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The Informed Parent

The Ear Infection That Won’t Go Away

by Shanna R. Cox, M.D., F.A.A.P.
Published on Sep. 16, 2013
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Most children will have at least a few ear infections throughout their childhood. These tend to occur most commonly before kindergarten age. The infant and toddler anatomy often plays a large role in the development of ear infections. Secretions aren’t able to drain quite as effectively with the horizontal position of their Eustachian tubes. Once the ear has been examined, and if it appears distorted, with purulence, or is judged by tympanogram to be flat, or dysfunctional, antibiotics are initiated to clear the infection. If these criteria are not met, the child may be observed and rechecked with the development of new symptoms.

However, there are times even after appropriate treatment is initiated that an ear infection may persist or recur. There are several factors that may contribute to this situation, and new research published in The Pediatric Infectious Disease Journal gives important insight into these cases.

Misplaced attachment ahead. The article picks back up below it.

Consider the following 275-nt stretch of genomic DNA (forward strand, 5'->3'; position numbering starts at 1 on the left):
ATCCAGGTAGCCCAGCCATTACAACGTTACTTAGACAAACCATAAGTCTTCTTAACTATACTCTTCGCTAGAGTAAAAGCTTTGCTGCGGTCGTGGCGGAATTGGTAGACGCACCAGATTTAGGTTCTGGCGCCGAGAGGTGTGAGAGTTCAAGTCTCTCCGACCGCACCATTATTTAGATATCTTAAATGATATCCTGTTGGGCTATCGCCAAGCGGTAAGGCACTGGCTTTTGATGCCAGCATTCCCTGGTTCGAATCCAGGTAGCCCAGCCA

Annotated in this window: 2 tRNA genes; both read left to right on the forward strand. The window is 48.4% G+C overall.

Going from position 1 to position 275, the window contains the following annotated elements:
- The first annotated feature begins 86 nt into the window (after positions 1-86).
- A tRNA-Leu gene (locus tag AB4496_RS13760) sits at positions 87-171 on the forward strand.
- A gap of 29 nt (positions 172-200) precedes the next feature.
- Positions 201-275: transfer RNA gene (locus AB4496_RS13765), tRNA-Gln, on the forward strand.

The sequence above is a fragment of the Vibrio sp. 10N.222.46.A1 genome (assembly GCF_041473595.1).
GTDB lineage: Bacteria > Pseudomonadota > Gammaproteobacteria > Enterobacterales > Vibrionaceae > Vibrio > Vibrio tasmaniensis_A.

In working with more than fifty children who experienced recurrent ear infection, the researchers used tympanocentesis to obtain the fluid that was behind the eardrum. This fluid was then able to be cultured in a laboratory to examine which type of bacteria was present. The results revealed that nontypeable Haemophilus influenza was the bacteria most often present in these cases. This is a significant finding for clinicians, as this type of bacteria is known to have penicillin resistance. Many practitioners have used amoxicillin as a first line treatment for ear infections in efforts to minimize the development of resistance. As pathogens have changed, there is less and less of a role for simple amoxicillin.

The recommended treatment for nontypeable H.influenza includes combining amoxicillin with a beta lactamase inhibitor like sulbactam, or changing to a different class of antibiotics such as the second or third generation cephalosporins, fluoroquinolones, or macrolides. This hard data is an important tool for discussion with families and for clinicians to make the most effective antibiotic choice for these common infections.

As always, a recheck in the office is recommended to assure clearance of the infection is achieved.




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